"To Beat or Not to Beat?"


Willamette Week


Joe Waters puts chamber music instrumentation in a room with computer-generated soundscapes. The result is the second annual Northwest Electro-Acoustic Music Organization Festival.

243-2122 ext 310

Lewis & Clark College, Evans Auditorium,
284-7497. 8 pm Friday and Saturday, Sept. 15 and 16. $5-$8.
$8-$12 for both nights.

Waters' self-titled CD has just been released. Seattle's 20th-century choral group the Esoterics will perform Waters' Sulphur-Crested Cockatoos at the end of the month. Portland's Fear No Music has chosen Waters as its first composer-in-residence and will perform three of his works as part of the Northwest Film Center's tribute to video animator Joanna Priestley Sept. 22.

Joe Waters closes his new disc with a musical setting of Lawrence Ferlinghetti's epic rant The Populist Manifesto: "No time now for the artist to hide above, beyond, behind the scenes--refining himself out of existence."

The local contemporary composer takes Ferlinghetti's mantra to heart. Though his "serious music" c.v. is in order--he studied under Jacob Druckman and Dominick Argento--he's not content to write music for an allegedly educated elite. Music that, at the end of the day, nobody wants to listen to.

But in a world ruled by a tyrannical music academy that encourages its students to write scores with all the aridity of physics formulas, and symphonies whose idea of new music is Stravinsky's Sacre du Printemps, what's a rock-loving composer to do? If you're Joe Waters you start a do-it-yourself festival and cultivate an audience. The founder of the Northwest Electro-Acoustic Music Organization, or NWEAMO, is bringing this hybrid musical form to the masses with its second annual electronic music festival.

"My purpose as a composer in society," Waters says, "is to interpret feelings, dreams, thoughts that are current and to channel them so that other people can reflect on them. And you have to do it with a language people can understand."

For many in the classical music world such talk is extremely controversial, but such critics have unfortunately missed the point entirely. There's a sensual and emotional freshness to Waters' creative appetite that turns its back on the conservatory and eschews gratuitous brain-tickling. Waters' warehouse of influences--Prokofiev, jazz, Tangerine Dream, Beat poetry, '70s-era Miles Davis, the paintings of Bosch and Australian Aboriginal song--creates a music that's intensely playful and accessible.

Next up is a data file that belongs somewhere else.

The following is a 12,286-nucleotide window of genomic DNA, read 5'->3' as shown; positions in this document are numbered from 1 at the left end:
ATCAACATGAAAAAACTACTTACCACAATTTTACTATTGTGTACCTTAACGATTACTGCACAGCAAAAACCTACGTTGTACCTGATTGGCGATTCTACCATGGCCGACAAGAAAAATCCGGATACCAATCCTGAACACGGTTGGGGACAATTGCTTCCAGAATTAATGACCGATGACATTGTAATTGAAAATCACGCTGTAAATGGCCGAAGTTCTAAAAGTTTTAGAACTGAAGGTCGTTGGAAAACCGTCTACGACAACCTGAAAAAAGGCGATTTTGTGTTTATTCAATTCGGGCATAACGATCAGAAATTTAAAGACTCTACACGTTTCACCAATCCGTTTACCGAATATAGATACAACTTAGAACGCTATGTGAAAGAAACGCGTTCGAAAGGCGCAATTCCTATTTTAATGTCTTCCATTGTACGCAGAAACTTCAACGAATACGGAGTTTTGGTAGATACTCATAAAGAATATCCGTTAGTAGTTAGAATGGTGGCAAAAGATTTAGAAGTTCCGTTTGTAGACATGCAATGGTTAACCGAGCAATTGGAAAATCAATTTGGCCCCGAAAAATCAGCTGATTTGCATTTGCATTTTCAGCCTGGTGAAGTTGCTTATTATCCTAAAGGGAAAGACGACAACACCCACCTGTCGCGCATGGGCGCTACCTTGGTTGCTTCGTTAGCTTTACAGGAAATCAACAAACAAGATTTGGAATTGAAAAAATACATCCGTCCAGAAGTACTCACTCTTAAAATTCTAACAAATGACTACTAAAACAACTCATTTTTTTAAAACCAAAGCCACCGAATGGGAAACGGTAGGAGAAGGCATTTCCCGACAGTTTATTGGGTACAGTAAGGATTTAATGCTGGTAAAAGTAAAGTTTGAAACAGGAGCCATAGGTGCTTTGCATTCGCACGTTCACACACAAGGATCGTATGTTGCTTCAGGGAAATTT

Such culture-clashing is what it's all about. "I'm a member of the first generation of composers who grew up playing in rock bands," says the Yale-educated composer. "Rock is a very immediate and direct approach."

Though his salt-and-pepper hair gives away his fortysomething age, Waters maintains a boyish exuberance. Kicking through the doors of musical elitism gets him riled up. "Mozart, Beethoven, Brahms, all those guys felt very free," he says. "They depended on the folk music of their time to have this ingenious sense of melody that they could draw from. What is our folk
music? Rock."

For Waters, rock is the entire popular music tsunami that swelled from the 4/4 hurricane of the '50s that originally derived from African rhythmic roots. He includes factions from early R&B to '70s electric funk, fusion and art rock to the hip-hop, house and techno of the past 20 years. Most of all, he includes the sonic experiments of this past decade's ambient and electronica underground movements, much of which he's been exposed to by his students.

"To Beat or Not to Beat?" is the question this year's festival asks--a no-brainer to pop aficionados but something, in a world where rhythmic stagnancy was de rigueur in 20th-century serious music, that makes classical music heads look askance. "The pieces vary," says Waters about the festival's scope. "What I'm interested in are the people coming from the classical music background who are willing to embrace something new, and people coming from the rock world who are wanting to expand on that realm at the same time."

Composers are joining in from France, Great Britain, Germany, Hong Kong and all across the States. They range in age from early 20s techno-tykes to people who were on the ground floor of techno's development, now in their 50s.

Stanford University's Michael McNabb brings his electronic golden oldie The Far and Brilliant Night, a visual-sonic astral project that uses the movement-detecting Buchla Lightning synthesizer wand to turn movement into sound. England's Matthew Adkins presents "Breaking"--a pastiche of British telly colliding sound clips. Mark Applebaum forges "new" instruments from hardware and junkyard scraps, captures their sounds and then converts them to computer-speak.

Ryan Wise, of local band Wolf Colonel and a former student of Waters', presents one of his own pieces along with one with his experimental hip-hop group, Pirates of the Caribbean. Waters himself is represented by Drum Ride, a frantic race between pianist Susan Dewitt Smith and the sizzling current of the composer's electronic samples.

"In both my own music and the music selected for NWEAMO," says Waters, "my goal is to create a contemporary music that has a place and that has a dialogue with the culture that surrounds it." That dialogue, Waters feels, has been forfeited by the "rarefied and strange" serialism of musical academia, where people are playing unmusical music. This explains the impatience that many classical music audiences have for new voices like Waters'. "But," he adds firmly, "that's changing--it has to."